Truth or Consequences

One of my highest allegiances is to truth. (Except in the title and at the beginning of sentences, and toward the end of this one, I will use the lowercase “truth” because many groups capitalize “Truth” to refer to things that are not true at all.) The Mormonism I was raised in teaches that fidelity to truth is a higher value even than fidelity to Mormonism. It does so in a way many Mormons don’t recognize by the frequent avowal that “The Church is true.” If truth can validate Mormonism, then truth can judge Mormonism; and if there is ever a parting of ways between truth and a religion, so much the worse for that religion.

This past week, I thought again about allegiance to truth when I heard that there was a ban on federal funding on research about the effects of guns. I was relieved to find that President Barack Obama had lifted that ban in January, 2013, But there are many who would like to reinstate a ban on federal funding of gun research.

In my personal life, in order to keep myself from avoiding the truth, I often say to myself: “Whatever you decide is true, you don’t necessarily have to do anything about it,” lest fear of what I should do given certain findings tempt me to not find out the truth. In this context, let me say clearly that even if we find that guns are very damaging, it doesn’t mean that we have to tighten controls over them, and even if we find that guns are not very damaging at all, it doesn’t mean we have to loosen controls over them even further. Let’s find out what is true, and then argue over what to do about it. 

Also, let’s not let our own failings in relation to the truth compromise our allegiance to the truth. We are all imperfect, and most of us at least occasionally tell lies. But let us nevertheless strive to set up social structures that avoid leading us into the temptation to tell lies, and that make it less likely that others will tell us lies.  

Though no one is perfect, a simple way to increase one’s incentives to tell the truth is to advocate in favor of truth-telling: the costs of lying oneself are higher when one has scolded others for lying. If your psychological makeup is of the standard variety, putting oneself at risk of the accusation of hypocrisy, one is likely to think twice about telling a lie in any particular circumstance.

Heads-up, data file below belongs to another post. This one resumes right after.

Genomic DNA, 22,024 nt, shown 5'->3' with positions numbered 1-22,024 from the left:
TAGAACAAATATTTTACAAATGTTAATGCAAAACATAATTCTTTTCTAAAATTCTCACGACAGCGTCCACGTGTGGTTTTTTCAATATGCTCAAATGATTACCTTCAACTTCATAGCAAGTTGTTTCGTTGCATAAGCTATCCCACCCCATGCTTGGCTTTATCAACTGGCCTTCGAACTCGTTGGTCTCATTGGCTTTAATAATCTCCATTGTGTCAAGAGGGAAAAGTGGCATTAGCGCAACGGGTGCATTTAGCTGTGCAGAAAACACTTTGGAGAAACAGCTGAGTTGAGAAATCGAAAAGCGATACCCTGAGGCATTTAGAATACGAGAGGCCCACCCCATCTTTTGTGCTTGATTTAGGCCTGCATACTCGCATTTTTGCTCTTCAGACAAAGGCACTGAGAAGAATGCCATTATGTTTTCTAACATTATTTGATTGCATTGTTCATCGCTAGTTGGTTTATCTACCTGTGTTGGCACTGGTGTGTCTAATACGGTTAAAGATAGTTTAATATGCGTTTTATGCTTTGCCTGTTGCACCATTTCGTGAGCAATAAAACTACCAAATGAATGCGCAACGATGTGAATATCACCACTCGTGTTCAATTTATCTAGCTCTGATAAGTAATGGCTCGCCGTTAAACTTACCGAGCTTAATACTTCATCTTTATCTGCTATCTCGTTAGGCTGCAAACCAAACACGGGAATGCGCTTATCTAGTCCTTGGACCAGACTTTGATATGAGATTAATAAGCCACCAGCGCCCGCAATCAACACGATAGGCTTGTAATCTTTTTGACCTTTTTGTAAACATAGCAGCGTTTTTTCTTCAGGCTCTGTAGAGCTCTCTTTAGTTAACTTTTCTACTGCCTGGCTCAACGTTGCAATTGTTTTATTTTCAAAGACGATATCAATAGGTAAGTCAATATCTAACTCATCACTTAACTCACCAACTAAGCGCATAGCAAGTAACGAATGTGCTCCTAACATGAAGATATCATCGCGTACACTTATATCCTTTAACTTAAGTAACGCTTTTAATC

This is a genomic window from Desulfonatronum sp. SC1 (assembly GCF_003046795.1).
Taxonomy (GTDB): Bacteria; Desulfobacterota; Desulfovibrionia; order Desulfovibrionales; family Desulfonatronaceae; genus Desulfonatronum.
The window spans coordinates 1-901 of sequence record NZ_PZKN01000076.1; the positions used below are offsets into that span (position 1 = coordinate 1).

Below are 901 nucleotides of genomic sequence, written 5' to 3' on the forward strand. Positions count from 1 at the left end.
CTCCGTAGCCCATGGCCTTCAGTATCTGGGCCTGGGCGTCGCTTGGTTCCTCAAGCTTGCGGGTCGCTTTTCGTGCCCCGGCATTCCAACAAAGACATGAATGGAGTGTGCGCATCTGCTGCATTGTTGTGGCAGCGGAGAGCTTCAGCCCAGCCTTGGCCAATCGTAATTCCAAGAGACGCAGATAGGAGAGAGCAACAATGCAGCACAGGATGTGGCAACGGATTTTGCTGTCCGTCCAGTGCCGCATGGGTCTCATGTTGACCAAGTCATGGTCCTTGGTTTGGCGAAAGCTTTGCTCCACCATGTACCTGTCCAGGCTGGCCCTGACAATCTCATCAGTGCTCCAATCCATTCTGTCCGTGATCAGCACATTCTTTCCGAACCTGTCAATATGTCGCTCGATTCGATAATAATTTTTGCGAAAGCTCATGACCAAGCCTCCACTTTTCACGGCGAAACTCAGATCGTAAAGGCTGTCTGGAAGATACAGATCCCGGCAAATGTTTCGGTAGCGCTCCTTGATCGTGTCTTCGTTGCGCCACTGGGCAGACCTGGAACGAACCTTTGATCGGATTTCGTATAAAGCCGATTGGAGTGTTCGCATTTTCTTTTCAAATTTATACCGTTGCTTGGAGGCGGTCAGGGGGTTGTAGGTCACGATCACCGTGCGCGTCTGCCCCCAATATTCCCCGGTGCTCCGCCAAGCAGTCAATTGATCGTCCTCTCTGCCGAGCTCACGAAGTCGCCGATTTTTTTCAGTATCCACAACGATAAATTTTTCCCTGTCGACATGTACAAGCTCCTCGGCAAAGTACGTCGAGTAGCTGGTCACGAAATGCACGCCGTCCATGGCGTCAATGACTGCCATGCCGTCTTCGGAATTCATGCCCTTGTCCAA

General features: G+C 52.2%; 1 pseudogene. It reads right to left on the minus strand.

As I wrote in my column “Judging the Nations: Wealth and Happiness Are Not Enough,” in a stiff competition of well over 100 different characteristics of a nation, Dan Benjamin, Ori Heffetz, Nichole Szembrot and I found that the one people on average valued the most was

freedom from injustice, corruption, and abuse of power in your nation

and eighth most valued characteristic was 

people’s freedom from being lied to, deceived or betrayed.

People hate being lied to, and they hate the injustice, corruption and abuse of power that tend to go along with official lying. 

In order to find out the truth, careful research is often necessary. In some cases, that research is done by journalists. In other cases, it is done by scientists. When scientists make the case that they should be supported in their efforts to discover the truth, it is important that they in fact be devoted to finding out the truth, regardless of whether the truth fits in with their personal ideology or not. Given the subtle ways in which our subconscious minds steer us toward reinforcing our own preexistent biases, if we ever allow ourselves to consciously suppress things in order to further our side of the debate, we are in deadly quicksand. And whenever we lie in public to further our side of a scientific debate, we have gone far, far over the line, and deserve to be reprimanded severely. (And having previously subjected oneself to a financial temptation to lie in public debate provides no valid excuse for lying.)

Though it doesn’t always work this way, I think a fascination with the math behind applied statistics can be an aid in keeping one honest in empirical research. The love of that math can distract one at crucial moments from the temptation to follow one’s ideological prejudices. Also, it may well be that having just a touch of Asperger’s syndrome on the autism spectrum is protective against the temptation to follow one’s own ideological biases. And having techy friends to answer to who care more about getting the statistics right than getting the ideologically correct answer can also help.

As economists (speaking to those of you who are economists), let us work to strengthen the social pressure we put on each other to tell the truth in both shallow and deep ways. And as human beings, let us work to reduce the temptation we and others face to tell lies. I think we make ourselves less than we might otherwise be when our allegiance to the truth wavers. Let us instead make ourselves more.